Washington Nationals

Carter Kieboom (SS) – Kieboom, 21, was the Nationals’ 1st round draft choice in 2017’s amateur draft. At 6’2″, 190 lbs, Kieboom hits for power and average. He started last season in High-A Potomac, where he smacked 11 home-runs, driving in 46 in roughly 60 games. Carter, the younger brother of Nationals catcher Spencer Kieboom, was promoted to AA Harrisburg halfway through 2018. He was challenged more there, but still hit a respectable .262 with five home-runs in 62 games. Of interest, Kieboom played 21 games in the Arizona Fall League, nine of which he played at 2nd base, a position he hadn’t played professionally. With Trea Turner firmly entrenched at shortstop in DC, a move to second base would be a way to make room for Kieboom in 2020. Brian Dozier can keep things warm until then.

Aaron Barrett (RHP) – Aaron Barrett is attempting a comeback from not one, but TWO catastrophic arm injuries. He last pitched in the majors with the Nationals in 2015. The story in the embedded tweet from @MiLB is worth reading and gives context.

Barrett pitched well in 20 games for Low-A Auburn Doubledays in the NY-Penn League, giving up only four earned-runs in 20.1 innings. He struck out 26 and walked eight. You can follow Barrett on Twitter here.

Henderson Alvarez (RHP) – It seems hard to believe, but Henderson Alvarez is still only 28 years old. Injuries derailed his once promising career, but to his credit he doesn’t give in. The last time Alvarez pitched a full season in the bigs, it was 2014. He went 12-7 with a 2.65 ERA that year, spinning three shutouts. He still has velocity (low 90′ but his stuff is nowhere near the same after his injuries. I hope he can get back on track, but if not — we’ll still have his walk-off no hitter from September 2013 when he was with Miami.

So that’s it from the NL East. Please join us next time when we continue on in the National League Central!

Ronald Acuña Jr, Jose Ureña and a Beanball Memory

 

Atlanta Braves rookie sensation Ronald Acuña, Jr. was hit on the first pitch Miami Marlins starting pitcher Jose Ureña threw in Wednesday night’s game at SunTrust Park. Acuña had been wearing out Marlins pitching lately (and almost ALL pitching), and it appeared that Ureña wanted to make a statement. That pitch resulted in Ureña’s ejection, Acuña’s eventual removal (Xrays were negative), and collective panic on Twitter.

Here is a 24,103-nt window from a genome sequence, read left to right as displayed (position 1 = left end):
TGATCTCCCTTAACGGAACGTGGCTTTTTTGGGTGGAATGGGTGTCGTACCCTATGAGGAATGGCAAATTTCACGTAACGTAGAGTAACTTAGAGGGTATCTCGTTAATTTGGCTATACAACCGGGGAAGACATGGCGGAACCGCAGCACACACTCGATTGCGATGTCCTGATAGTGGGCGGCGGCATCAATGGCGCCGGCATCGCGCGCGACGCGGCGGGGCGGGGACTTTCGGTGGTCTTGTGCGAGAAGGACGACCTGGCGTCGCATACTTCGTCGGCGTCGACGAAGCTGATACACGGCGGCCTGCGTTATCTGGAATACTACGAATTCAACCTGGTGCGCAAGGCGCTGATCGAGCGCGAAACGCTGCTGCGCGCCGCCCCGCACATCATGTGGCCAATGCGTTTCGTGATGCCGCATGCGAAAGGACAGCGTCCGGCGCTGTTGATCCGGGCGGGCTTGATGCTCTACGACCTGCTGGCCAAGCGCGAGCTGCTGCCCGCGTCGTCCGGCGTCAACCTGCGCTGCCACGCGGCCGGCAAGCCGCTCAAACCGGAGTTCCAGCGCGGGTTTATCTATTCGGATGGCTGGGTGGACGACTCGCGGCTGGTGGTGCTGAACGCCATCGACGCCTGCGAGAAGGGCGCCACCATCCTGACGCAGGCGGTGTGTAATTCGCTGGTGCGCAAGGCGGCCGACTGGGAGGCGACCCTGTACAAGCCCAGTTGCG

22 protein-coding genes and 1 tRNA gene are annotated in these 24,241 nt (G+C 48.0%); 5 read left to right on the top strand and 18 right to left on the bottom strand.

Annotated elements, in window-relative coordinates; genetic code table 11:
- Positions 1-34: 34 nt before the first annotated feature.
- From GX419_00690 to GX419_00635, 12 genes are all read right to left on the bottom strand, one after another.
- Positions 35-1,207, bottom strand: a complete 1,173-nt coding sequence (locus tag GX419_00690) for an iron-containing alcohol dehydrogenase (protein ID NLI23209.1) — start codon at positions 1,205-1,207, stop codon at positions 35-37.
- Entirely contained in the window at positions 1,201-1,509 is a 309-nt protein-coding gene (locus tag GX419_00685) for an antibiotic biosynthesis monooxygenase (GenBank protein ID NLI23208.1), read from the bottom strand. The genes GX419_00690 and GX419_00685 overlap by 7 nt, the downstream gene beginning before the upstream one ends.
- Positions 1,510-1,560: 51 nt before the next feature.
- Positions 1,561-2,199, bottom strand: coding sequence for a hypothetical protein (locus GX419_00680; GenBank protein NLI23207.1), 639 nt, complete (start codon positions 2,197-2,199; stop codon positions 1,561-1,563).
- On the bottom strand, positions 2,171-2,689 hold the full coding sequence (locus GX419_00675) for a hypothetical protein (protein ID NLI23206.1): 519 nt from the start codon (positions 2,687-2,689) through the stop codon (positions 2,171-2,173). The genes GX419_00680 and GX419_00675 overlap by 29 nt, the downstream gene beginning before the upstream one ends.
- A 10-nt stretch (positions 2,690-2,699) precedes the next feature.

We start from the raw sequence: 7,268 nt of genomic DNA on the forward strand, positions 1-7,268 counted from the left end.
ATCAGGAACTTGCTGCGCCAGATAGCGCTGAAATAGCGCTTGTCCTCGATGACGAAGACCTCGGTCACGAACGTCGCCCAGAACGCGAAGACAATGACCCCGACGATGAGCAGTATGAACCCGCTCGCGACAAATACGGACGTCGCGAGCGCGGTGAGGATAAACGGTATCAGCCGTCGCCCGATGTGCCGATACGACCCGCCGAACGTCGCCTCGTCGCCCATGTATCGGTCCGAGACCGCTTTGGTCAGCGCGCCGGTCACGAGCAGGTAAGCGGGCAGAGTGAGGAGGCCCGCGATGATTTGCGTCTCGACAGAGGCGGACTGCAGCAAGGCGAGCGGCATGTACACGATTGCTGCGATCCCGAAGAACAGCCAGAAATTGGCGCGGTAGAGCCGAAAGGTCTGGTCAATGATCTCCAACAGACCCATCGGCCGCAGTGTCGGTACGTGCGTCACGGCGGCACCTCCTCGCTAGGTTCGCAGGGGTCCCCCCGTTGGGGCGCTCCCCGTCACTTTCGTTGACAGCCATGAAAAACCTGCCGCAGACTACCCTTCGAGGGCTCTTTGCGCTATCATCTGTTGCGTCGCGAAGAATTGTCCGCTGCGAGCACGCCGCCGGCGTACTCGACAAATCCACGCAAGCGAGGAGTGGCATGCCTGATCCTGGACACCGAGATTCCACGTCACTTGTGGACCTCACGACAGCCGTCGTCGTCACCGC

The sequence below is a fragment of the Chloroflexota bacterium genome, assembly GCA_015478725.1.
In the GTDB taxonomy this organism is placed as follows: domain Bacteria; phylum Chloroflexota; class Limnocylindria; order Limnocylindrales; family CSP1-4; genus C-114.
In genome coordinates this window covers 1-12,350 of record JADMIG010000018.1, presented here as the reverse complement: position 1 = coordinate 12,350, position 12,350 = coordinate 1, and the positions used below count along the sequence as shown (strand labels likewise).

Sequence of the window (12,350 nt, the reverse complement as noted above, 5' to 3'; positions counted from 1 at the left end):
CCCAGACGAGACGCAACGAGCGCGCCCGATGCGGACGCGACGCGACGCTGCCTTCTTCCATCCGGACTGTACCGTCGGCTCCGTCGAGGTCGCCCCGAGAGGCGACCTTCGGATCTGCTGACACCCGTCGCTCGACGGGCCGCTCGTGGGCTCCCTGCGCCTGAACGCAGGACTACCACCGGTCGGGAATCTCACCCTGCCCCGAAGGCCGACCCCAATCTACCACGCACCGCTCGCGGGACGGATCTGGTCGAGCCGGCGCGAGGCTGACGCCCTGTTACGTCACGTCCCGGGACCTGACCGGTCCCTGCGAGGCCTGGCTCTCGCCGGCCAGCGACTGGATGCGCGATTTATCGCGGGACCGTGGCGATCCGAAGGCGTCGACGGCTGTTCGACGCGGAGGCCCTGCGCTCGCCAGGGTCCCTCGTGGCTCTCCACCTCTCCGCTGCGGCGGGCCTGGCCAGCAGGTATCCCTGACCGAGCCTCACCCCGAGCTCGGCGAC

Braves outfielder Ender Inciarte hopped out of the dugout and both benches cleared, with lots of jawing. Thankfully cooler heads prevailed and the game resumed, minus Ureña and Atlanta manager Brian Snitker, who were ejected after the altercation. Braves 1st baseman Freddie Freeman rightfully described Ureña’s pitch as gutless.

 

With this happening on the Marlins’ first pitch of the game in Atlanta, it brought back a very vivid memory for me of another game in Atlanta that occurred almost 34 years ago to this day. On August 12, 1984, the Braves and San Diego Padres played a game, airing on “super-channel” TBS, that would go down in infamy as one of the ugliest brawls (as in plural!) in major league history. I was only 13 years old at the time, but I remember this vividly because the game was simply insane.

Pascual Perez was Atlanta’s starting pitcher on this day. Before I continue, I would like to give you a little background on Perez. He tended to be very demonstrative on the mound and was widely known as a hot-dog. The New York Times‘ Richard Sandomir (@RichSandomir on Twitter) wrote a piece on Perez shortly after the former pitcher was killed in late 2012 in a robbery at his home in the Dominican Republic. He detailed how Perez was late for his own start in 1982, because he was lost on I-285 and couldn’t find Atlanta Fulton County Stadium. In the same piece by Sandomir, YES Network’s Jack Curry properly describes Perez as a guy who hops around the mound “as if he has a pesky mosquito in his uniform pants”.